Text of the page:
Black and white portraiture has always attracted me, but I never really made it my own work until I started shooting wet plate collodion two years ago. Very quickly I realized that this very early photographic process invented in the 1850\'s, is undeniably a special medium to capture someone\'s essence, wether it is a character trait, or simply a fleeting emotion the moment I press the shutter. I enjoy the slow pace of the process and the simplicity of the equipment which often create a dialog and complicity between the sitter and I. Wet plate collodion allows me to play the role of an alchemist: from a piece of glass or tin, some natural liquids and spirits, a sprinkle of salts and the right amount of light, a unique image is created, often with a few imperfections adding more character to the image. While these portraits were typically printed in albumen back in the late 1800\'s and early 1900\'s, I chose to print them in 16x20\"/ 40x50 cm platinum-palladium for its subtlety and beautiful tonal range.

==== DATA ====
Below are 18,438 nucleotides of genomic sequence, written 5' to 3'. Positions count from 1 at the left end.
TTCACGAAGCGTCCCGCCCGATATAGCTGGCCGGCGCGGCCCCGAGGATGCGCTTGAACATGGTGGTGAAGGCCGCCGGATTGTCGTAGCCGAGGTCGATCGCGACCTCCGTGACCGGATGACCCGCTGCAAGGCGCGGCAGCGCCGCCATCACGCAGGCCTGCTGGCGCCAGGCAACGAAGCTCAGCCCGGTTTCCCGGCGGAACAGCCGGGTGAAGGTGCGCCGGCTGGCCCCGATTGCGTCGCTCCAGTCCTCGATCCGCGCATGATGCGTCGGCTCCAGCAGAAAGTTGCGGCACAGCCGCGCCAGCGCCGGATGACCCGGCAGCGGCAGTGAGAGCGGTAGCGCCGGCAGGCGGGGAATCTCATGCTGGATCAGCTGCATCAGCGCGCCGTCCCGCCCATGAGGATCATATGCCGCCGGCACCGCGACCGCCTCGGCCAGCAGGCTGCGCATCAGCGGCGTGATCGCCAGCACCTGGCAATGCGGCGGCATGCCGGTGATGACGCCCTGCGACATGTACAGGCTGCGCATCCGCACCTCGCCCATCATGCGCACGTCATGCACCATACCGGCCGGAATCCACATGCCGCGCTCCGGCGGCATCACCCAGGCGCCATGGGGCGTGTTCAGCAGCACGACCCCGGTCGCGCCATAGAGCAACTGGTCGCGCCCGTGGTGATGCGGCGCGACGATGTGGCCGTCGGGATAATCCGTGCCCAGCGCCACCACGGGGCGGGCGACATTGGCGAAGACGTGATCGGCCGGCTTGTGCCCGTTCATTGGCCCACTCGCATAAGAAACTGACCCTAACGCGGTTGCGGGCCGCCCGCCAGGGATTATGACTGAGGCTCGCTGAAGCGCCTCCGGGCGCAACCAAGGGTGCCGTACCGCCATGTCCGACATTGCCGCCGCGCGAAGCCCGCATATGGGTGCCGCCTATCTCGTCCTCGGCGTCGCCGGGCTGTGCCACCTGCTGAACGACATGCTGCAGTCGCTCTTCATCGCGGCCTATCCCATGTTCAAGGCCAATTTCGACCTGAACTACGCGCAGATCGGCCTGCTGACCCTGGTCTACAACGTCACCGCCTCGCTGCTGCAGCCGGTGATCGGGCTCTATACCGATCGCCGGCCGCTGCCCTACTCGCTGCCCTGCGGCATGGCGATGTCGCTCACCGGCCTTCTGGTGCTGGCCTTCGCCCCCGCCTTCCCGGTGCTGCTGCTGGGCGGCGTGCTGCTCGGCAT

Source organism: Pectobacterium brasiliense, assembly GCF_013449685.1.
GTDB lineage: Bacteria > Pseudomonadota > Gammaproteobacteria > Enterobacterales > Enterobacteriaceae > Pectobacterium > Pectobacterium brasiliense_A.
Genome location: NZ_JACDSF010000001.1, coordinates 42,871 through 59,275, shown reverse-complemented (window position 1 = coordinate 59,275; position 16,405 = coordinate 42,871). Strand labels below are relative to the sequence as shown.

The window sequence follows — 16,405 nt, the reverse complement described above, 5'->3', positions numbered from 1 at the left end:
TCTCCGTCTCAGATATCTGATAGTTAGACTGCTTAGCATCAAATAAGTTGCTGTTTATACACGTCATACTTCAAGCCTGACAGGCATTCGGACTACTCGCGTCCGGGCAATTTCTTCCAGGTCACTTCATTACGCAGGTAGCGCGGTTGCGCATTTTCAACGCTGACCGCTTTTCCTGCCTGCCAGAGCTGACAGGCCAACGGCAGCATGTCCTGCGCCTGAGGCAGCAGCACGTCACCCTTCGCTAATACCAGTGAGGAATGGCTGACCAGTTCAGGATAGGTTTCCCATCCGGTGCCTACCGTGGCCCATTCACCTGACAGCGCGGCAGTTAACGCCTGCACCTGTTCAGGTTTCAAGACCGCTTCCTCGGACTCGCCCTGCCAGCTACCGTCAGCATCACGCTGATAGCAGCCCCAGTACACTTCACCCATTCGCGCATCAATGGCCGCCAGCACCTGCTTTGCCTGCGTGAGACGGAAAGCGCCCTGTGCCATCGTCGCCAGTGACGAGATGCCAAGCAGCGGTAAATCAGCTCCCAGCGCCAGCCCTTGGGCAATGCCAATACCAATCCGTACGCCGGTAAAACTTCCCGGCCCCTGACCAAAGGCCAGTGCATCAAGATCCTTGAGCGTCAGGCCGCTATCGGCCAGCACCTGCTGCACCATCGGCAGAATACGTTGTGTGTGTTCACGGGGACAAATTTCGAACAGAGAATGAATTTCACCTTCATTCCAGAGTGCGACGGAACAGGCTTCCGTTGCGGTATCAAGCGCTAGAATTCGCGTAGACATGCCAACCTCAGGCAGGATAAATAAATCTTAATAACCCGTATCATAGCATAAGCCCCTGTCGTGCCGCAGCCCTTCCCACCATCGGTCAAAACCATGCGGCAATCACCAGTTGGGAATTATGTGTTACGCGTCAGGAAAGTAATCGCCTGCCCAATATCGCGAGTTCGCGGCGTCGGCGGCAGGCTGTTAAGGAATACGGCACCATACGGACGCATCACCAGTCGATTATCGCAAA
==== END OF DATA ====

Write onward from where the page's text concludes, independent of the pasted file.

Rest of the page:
I was born in Aix-en-Provence and grew up dividing my time between the French Alps and the South of France. I moved to the United States when I was a teenager and attended high school in Florida. While adapting to a completely new culture and language, I discovered new ways to express myself through painting, drawing, sculpture, and photography. Upon graduating, I attended Loyola University in Chicago, where I studied business, art history and applied arts. I quickly realized I wanted to pursue a career in the arts and moved to Paris, where I attended the Université Paris I Sorbonne. I obtained the U.S. equivalence of a bachelor's degree and a masters with Honors in Art History and Archeology. My interest for photography goes back almost as far as I can remember; I recall as a young child being fascinated by my older brother's color darkroom in our basement, and by the time I was a teenager, I had converted my closet into a black and white darkroom. But it is not until I moved to New Orleans in 2004 that I discovered my photographic eye: after a nearly fatal car accident, all I could think of was taking pictures. The world looked different and I saw details I hadn't seen before. From there I started experimenting with all sorts of equipment and techniques, from digital to analog to alternative processes, which brought me to wet plate collodion. Wet plate collodion is undeniably an amazing process to capture someone's mood and emotions, and this has been an ongoing project of mine for the past two years. While these portraits were typically printed in albumen back in the late 1800's and early 1900's, I prefer the subtlety and tonal range of platinum-palladium, which remains at the core of most of my prints. I now regard printmaking almost as important as taking photographs, and my interest has shifted from taking pictures to crafting images. Some may not see any difference between the two, but I do. I look at prints like objects, and I find that certain processes can greatly complement the aesthetic of a photograph. Along with wet plate collodion portraiture, I am currently working on two other portfolios; the first one is seascapes of Maine which I am printing in cyanotype over platinum-palladium. The second portfolio contains images of the Alps printed in platinum-palladium on vellum and 24-karat gold. Each of these mediums gives the specific portfolio a poetic impression yet tactile expression. While I failed every chemistry classes as a teenager, today I enjoy working with labor-intensive and slow antique photographic processes, incorporating old techniques and equipment with new ones, and mixing them with contemporary or timeless subjects.